Bill and Melinda Gates are calling it quits. So?
Bill and Melinda Gates pose for a photo in Kirkland, Washingston, USA. (Photo: AP)

Bill and Melinda Gates, after 27 years as a married couple, with three children, 18 to 25 years, have decided to end their marriage. In a Twitter post they wrote: “After a great deal of thought and a lot of work on our relationship, we have made the decision to end our marriage.” That statement was cryptic, but it said a great deal. For those experienced in family psychotherapy, it is loaded with a lot of the behind-the-scenes problems that developed over time in the relationship, that had to be worked on, but which culminated in the decision to call it quits.

When that decision came, the Rubicon of a fulfilling relationship had long been crossed. The creeping alienation that had set in, coupled with the periodic rumblings of discontent, finally erupted in a volcanic explosion or a terrible earthquake that shook the foundations of the marriage.

Having not been in a counselling relationship with the couple, I can only take them at their word that after great thought and a lot of work — which in couple's therapy can be a lot if genuinely pursued — they decided that the best thing to do was to end the relationship.

The decision came as a shock to many, perhaps even to those who pay just a cursory attention to these matters. For one, the Gateses have always exuded a public persona that all is well. As co-chairpersons of their Bill and Melinda Gates Foundation, they often appear alongside each other at public events. It was difficult to see that the couple was unhappy, even though privately they were doing “a lot of work” on their relationship. One thing a couple knows, if things are not well at home, you have to be a great actor to give curious crowds the impression that all is well when you appear publicly together. Bill and Melinda seemed to have been able to do so.

I suppose one of the reasons that people were surprised is that they believed that they had it all together; that, with their immense wealth, what could come between them. You see, Bill, for a good while, was the richest man in the world, and still is among the world's richest. This is a myth that many people entertain. The truth is that wealth is never a guarantor or index of a happy, problem-free social relationship — certainly not for a marital relationship.

Bill and Melinda are not the first rich couple to go their separate ways. The most recent to them was Jeff Bezos, the founder of Amazon and the richest man in the world. His marriage with his wife split asunder and accounted for one of, if not the biggest divorce settlements to date.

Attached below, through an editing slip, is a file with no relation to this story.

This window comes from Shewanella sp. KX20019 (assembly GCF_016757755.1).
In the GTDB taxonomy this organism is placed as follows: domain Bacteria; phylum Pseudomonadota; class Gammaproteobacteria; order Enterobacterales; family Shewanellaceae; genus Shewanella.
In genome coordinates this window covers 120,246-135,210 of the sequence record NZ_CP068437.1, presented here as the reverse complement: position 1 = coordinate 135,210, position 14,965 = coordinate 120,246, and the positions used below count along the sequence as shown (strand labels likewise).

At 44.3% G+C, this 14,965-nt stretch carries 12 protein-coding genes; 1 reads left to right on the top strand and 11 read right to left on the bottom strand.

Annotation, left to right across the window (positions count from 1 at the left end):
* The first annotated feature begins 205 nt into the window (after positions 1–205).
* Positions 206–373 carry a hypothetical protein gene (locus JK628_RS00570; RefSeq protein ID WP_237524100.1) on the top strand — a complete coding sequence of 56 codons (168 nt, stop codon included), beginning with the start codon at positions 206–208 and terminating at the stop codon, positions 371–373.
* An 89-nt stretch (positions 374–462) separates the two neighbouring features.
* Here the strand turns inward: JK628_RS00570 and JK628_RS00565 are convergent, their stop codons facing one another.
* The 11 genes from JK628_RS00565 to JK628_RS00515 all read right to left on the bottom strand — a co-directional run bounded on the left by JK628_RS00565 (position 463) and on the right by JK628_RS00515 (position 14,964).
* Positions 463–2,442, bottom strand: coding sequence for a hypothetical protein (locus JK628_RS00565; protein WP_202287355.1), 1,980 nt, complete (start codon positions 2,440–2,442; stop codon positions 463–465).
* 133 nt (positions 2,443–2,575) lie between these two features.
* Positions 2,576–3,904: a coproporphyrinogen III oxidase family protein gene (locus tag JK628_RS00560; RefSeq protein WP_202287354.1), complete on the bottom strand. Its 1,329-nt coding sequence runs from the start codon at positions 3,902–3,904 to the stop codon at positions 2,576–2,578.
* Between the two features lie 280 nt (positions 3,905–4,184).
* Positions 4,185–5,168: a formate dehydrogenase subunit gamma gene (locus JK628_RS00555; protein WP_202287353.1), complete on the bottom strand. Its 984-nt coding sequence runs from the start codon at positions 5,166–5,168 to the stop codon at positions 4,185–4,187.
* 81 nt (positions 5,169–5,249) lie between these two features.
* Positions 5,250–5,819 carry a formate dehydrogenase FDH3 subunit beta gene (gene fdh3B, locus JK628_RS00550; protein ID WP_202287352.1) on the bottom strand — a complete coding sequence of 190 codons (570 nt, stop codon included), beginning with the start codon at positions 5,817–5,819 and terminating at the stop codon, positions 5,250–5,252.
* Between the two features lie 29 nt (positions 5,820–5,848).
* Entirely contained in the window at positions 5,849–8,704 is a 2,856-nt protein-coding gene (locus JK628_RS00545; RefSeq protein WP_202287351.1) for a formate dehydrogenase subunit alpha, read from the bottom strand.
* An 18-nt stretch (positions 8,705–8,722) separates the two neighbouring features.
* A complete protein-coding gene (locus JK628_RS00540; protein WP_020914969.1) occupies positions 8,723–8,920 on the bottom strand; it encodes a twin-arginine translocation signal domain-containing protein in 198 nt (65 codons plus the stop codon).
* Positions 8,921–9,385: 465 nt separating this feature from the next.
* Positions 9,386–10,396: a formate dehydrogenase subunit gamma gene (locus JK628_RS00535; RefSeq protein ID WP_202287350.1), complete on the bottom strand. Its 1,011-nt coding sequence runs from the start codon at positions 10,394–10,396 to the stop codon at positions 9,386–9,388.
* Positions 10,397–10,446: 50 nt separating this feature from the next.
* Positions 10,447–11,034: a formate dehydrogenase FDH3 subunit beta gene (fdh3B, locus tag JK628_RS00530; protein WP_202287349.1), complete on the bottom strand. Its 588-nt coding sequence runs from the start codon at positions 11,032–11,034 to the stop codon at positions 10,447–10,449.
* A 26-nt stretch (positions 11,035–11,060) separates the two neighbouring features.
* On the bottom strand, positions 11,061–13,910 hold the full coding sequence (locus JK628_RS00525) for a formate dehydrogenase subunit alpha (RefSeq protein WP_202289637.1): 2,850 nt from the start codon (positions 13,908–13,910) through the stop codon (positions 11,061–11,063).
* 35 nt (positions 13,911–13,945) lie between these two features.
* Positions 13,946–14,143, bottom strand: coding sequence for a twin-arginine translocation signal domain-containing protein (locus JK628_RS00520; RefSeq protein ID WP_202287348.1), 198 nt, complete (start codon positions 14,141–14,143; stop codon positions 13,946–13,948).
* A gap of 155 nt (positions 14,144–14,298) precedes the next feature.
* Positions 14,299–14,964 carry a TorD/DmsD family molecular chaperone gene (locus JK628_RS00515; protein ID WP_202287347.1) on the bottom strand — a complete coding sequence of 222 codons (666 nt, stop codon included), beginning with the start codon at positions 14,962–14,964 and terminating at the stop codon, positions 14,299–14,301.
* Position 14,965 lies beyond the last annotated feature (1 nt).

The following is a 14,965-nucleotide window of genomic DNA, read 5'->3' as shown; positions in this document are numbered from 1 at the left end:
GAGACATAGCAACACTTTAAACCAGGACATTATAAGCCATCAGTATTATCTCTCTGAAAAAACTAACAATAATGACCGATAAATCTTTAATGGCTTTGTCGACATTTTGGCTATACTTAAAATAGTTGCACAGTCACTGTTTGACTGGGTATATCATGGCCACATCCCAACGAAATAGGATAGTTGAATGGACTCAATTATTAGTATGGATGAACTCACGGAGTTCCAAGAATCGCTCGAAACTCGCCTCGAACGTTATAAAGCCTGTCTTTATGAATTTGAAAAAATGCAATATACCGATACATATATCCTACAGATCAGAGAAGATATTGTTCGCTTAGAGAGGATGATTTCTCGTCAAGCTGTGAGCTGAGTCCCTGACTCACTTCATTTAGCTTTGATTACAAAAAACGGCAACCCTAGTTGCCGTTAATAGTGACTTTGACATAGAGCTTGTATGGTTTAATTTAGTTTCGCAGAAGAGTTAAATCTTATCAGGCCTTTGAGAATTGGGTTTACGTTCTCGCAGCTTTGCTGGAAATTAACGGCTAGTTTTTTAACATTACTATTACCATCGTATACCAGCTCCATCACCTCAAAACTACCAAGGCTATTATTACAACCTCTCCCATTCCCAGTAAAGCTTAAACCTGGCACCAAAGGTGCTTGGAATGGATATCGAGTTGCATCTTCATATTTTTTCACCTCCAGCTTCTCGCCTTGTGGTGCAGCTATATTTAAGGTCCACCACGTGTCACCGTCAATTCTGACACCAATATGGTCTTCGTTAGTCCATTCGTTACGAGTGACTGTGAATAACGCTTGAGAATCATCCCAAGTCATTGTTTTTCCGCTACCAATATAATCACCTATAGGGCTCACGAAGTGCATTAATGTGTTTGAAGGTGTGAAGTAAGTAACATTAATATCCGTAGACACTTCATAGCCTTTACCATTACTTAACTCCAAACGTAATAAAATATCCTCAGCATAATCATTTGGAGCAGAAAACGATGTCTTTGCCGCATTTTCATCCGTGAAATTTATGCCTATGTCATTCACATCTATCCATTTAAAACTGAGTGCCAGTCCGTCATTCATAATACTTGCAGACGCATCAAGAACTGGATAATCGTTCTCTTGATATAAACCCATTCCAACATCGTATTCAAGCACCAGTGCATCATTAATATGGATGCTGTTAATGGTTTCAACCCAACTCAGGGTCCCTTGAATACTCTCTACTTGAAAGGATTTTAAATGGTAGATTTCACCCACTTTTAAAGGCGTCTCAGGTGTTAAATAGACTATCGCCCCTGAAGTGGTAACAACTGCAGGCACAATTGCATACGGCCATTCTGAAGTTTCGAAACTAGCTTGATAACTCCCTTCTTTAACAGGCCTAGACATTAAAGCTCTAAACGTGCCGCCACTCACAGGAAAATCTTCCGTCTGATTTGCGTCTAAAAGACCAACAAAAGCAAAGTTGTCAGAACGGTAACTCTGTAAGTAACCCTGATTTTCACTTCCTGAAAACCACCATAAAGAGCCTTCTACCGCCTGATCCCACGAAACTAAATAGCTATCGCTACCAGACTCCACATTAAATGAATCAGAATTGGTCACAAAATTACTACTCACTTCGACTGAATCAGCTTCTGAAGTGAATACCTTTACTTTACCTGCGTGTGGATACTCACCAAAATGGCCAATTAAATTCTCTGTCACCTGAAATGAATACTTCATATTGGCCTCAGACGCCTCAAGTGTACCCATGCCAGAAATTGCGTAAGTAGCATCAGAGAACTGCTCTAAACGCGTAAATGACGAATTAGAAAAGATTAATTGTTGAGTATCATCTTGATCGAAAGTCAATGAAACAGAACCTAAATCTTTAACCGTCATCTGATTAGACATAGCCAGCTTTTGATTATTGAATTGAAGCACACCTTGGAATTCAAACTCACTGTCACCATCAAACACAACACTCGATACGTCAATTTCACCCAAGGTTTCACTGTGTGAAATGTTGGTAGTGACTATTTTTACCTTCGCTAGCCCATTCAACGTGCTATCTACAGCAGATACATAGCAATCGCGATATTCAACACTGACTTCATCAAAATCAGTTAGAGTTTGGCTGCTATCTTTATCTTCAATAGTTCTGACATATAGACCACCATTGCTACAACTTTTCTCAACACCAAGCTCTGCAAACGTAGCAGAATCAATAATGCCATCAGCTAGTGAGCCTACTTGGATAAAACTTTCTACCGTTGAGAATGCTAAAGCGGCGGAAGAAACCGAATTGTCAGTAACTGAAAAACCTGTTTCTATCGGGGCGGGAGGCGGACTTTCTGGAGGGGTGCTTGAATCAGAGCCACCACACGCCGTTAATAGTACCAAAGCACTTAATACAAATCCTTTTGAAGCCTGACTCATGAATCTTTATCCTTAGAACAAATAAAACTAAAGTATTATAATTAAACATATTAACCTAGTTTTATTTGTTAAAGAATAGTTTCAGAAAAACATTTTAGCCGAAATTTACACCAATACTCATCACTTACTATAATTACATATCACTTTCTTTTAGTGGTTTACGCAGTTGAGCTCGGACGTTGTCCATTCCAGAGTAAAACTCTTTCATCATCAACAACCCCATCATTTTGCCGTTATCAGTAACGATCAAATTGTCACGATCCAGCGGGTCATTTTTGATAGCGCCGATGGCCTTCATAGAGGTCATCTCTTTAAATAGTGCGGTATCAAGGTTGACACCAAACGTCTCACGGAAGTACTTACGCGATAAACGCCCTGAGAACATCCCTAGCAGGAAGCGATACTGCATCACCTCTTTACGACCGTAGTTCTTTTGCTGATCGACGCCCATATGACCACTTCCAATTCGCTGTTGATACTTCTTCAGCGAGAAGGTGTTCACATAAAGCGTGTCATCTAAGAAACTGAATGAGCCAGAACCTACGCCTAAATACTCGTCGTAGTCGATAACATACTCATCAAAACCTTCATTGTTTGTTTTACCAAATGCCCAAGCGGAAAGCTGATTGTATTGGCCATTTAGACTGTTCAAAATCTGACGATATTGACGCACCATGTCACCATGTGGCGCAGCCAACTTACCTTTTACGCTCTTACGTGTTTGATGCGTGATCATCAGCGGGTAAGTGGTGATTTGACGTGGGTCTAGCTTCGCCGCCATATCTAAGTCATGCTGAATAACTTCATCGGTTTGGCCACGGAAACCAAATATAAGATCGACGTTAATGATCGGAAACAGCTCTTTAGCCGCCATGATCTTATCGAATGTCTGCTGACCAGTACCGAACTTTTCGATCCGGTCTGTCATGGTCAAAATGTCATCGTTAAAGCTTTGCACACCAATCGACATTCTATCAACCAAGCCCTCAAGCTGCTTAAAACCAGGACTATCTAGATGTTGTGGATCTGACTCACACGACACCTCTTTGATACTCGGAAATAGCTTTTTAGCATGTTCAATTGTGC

You can run a financial organisation flawlessly. Human relationships are not so ordered. They are subject to negotiation, compromise, and an ability to yield. Intransigence is the bane of any relationship, and this is especially true of marriages. There is a real sense in which love can grow cold. If you do not find time to rejuvenate or rekindle the dying embers of a relationship they will burn out. Sometimes it is infidelity that pours the water on the fire, but often it is the silent suffering of one of the partners from emotional neglect that does it. The power of privacy is that one does not get to be the fly on the wall to see the moments of irritation and gnawing frustrations which attend couples as they struggle to keep a relationship from hitting the rocks.

I will not judge Bill or Melinda Gates. My attitude is more one of empathy. It is not as easy as it appears for one to end a relationship to which you gave 27 years of your life and not suffer some inner, emotional pain. In my practice as a family psychotherapist, I have seen this pain in many relationships and know that pulling apart causes serious disruptions and, for some, emotional impairments that may very well follow one throughout life. Again, it is not as easy as it may appear.

Some free advice: I have encouraged couples to seek to define their love for each other at every stage of their relationship. What love looked like at 20-35 is not the same at 45-55 or 60-75. Life changes, as do personal interests. At every stage, be open to the needs of the other person; be less judgemental and be willing to cut the person some slack. As people grow older in their relationship they crave a little bit more space and do not want to be crowded in by an obsessive partner. Allow for that space.

Bill and Melinda Gates made the decision to move on rather than live on in hypocrisy to impress the world. There comes a time when you may have to give a relationship the final rites. But be reasonably sure that that time has come.

There are too many relationships that exist in hypocrisy. If anything, the Gateses should be commended for making a hard decision which, in their heart of hearts, they are the only competent ones to make.

Dr Raulston Nembhard is a priest, social commentator, and author of the books: Finding Peace in the Midst of Life's Storm and Your Self-esteem Guide to a Better Life. Send comments to the Jamaica Observer or

Raulston Nembhard

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